Requesting use of addresses in forwardable tickets

Douglas E. Engert deengert at
Wed Sep 11 09:59:00 EDT 2002

Ken, Did you see my note on this as well? 

Some of hte other people I talk to are having real problems in this area,
as NAT and firewalls become more prevasive. They are willing to live without
the addresses in the tickets. There appears to be be two simple solutions,

 o On the client side that request a forwardable ticket, don't add addresses.
   ifsome parameter is set, like a krb5.conf  [libdefaults] no_addresses=1
 o On the KDC, if the TGT has no addresses, don't add addresses to the 
   new TGT. (This needs to be subject to some policy.) 

Both of these look like 10 lines of code at the most. I would favor the first,
Will try and have some code later today.  

Ken Raeburn wrote:
> Cesar Garcia <Cesar.Garcia at> writes:
> > 1 - make it possible is issue forwarded tickets that do not include IP
> > addresses.
> If the ticket you've got doesn't have an IP address either, you could
> just forward it to the remote system.  If you don't mind having that
> side re-use the same session key etc.

Really don't like this, as there may be other bits or fields being
set in the new TGT. If not today, in the future. Don't get into this
bad habit today.
> > CyberSafe (sigh) solved this problem by having the target host compare
> > IP addresses in the forwarded tickets with it's local interfaces. If
> > there was a mismatch, it would use TGS to acquire a new ticket that
> > included a full set of tickets. Presumably, the socket used for this
> > request was bound, as in bind(), to one of addresses available in the
> > originally forwarded ticket. I believe they did this only if there was
> > at one or more addresses in the forwarded ticket, so as to allow for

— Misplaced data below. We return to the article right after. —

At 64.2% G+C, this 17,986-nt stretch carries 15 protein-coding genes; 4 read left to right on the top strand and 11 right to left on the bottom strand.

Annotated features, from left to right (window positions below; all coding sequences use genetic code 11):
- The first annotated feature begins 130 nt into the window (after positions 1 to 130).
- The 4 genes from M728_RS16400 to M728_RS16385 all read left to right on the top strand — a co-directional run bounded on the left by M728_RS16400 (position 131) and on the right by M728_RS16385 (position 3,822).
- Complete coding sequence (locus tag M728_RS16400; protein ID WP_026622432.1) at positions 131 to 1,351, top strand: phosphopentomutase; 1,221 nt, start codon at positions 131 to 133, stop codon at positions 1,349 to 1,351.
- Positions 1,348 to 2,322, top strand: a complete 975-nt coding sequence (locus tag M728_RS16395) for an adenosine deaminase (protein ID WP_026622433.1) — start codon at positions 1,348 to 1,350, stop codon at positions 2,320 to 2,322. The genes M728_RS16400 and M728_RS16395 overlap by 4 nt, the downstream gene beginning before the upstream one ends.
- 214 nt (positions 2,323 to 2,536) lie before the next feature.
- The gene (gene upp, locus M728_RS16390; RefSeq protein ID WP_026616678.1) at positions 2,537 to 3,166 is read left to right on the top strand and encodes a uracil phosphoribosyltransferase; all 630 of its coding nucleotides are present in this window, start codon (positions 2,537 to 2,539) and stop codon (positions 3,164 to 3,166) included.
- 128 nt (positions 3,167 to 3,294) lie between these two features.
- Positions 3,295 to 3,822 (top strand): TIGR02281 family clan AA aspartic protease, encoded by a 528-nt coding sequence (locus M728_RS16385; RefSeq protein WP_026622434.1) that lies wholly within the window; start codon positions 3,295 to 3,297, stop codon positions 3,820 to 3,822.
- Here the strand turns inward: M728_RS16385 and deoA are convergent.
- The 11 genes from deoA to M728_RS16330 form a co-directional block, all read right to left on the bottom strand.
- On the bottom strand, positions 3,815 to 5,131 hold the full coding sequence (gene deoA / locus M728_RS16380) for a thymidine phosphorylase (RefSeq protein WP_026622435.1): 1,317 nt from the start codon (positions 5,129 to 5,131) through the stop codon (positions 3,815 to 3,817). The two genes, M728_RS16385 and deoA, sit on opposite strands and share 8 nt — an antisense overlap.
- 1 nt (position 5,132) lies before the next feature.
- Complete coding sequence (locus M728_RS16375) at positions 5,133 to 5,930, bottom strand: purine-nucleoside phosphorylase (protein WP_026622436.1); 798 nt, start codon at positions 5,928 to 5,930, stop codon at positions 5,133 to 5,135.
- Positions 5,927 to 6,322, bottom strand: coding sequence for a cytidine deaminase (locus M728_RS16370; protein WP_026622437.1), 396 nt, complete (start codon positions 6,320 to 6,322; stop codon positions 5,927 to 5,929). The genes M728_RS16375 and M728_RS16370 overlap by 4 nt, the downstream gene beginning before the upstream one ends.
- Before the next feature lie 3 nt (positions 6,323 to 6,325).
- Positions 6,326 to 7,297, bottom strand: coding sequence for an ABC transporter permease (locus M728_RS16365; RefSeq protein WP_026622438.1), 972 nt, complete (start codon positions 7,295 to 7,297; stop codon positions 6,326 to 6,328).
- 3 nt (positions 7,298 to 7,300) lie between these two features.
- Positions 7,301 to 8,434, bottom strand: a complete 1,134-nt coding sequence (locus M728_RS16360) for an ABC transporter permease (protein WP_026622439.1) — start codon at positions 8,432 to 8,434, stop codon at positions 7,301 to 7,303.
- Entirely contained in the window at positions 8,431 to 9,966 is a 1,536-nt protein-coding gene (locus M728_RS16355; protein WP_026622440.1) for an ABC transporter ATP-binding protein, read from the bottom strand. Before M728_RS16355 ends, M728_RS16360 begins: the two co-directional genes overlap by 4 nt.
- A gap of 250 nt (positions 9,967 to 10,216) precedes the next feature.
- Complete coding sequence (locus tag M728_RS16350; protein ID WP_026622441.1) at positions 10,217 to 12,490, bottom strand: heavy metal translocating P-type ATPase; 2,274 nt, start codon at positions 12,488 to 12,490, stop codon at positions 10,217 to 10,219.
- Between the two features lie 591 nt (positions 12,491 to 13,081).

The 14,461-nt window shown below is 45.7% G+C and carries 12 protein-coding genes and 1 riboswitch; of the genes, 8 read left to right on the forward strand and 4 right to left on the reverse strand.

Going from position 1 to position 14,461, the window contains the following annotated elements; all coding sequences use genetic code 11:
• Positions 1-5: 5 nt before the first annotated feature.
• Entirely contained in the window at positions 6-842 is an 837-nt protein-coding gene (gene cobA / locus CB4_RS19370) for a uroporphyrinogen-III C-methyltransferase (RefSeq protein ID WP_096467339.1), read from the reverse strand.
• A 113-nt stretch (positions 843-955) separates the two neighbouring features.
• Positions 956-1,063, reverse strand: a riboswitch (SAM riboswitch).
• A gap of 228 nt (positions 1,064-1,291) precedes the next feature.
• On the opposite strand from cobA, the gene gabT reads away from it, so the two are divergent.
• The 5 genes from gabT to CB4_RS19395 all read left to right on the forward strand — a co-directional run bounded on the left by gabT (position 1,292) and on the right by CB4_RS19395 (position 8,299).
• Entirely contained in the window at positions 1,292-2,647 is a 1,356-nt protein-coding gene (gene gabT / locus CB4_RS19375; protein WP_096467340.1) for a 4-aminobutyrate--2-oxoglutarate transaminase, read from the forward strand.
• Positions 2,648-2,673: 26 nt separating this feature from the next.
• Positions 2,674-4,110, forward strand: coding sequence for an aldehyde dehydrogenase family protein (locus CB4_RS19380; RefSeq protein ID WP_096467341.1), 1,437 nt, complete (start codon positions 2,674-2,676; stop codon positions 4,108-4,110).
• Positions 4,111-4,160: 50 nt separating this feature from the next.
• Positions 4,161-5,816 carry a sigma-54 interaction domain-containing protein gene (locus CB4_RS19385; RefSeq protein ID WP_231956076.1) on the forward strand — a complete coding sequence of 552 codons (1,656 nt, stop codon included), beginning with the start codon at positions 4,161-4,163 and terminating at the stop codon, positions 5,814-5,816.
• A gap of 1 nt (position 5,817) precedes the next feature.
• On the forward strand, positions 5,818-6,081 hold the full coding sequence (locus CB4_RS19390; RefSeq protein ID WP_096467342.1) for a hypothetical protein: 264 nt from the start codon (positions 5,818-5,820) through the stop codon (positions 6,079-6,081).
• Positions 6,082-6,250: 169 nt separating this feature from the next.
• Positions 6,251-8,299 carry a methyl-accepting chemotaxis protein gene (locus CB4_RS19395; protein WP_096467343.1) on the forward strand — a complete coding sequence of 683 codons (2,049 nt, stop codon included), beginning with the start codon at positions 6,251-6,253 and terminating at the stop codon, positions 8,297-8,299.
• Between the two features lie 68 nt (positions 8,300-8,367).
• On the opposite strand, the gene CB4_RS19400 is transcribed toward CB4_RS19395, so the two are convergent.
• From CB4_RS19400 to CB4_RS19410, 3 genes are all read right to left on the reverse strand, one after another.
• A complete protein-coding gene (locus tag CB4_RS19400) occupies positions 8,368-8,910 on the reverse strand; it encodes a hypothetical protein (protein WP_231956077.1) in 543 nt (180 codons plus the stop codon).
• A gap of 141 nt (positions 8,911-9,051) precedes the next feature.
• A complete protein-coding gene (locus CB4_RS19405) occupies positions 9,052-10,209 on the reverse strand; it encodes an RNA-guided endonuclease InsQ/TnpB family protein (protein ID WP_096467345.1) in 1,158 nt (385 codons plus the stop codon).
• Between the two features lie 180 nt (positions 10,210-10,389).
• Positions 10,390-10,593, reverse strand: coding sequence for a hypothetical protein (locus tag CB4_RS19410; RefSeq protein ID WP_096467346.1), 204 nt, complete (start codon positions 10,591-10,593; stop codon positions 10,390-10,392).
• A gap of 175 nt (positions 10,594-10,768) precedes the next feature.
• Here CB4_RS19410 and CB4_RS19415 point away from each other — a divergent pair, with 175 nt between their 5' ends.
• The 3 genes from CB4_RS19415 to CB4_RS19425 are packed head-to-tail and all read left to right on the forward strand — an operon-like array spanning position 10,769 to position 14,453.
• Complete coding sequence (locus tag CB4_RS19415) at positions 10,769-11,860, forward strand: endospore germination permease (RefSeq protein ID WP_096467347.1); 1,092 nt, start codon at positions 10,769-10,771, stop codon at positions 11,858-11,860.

> > meeting requirement 1. Perhaps this approach is worth considering.
> That's certainly the approach I'd suggest.  The current MIT krb5 code
> doesn't bind a specific local address when talking to the KDC, but
> that could be changed.  If the default address for contacting a KDC is
> reasonable, though, it should probably be used, for presumably better
> routing, rather than picking one of the local addresses at random.

But what about NAT? Both sides see differnet address when looking at the 
same connection.

> Say, open a socket, connect, look at the local address, if it's an
> unlisted one, drop the connection, then bind a socket before
> connecting.  Or maybe only bother with the lookup if the KDC says it
> doesn't like the address we used, since it's an uncommon case we're
> looking at.
> To make it more interesting, such an error probably shouldn't cause
> the library to back out of the "try to reach multiple KDCs in
> parallel" loop, if possible.  One of the other connection attempts in
> progress may still work.
> Kind of messy.  As if the send-to-kdc code weren't messy enough
> already....  I don't expect I'll tackle this any time soon, but I have
> been hacking on that code recently and may do some more to try to
> clean it up a bit in the near future.  If anyone wants to tackle this
> problem, please talk to me about it.
> Ken
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 Douglas E. Engert  <DEEngert at>
 Argonne National Laboratory
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 Argonne, Illinois  60439 
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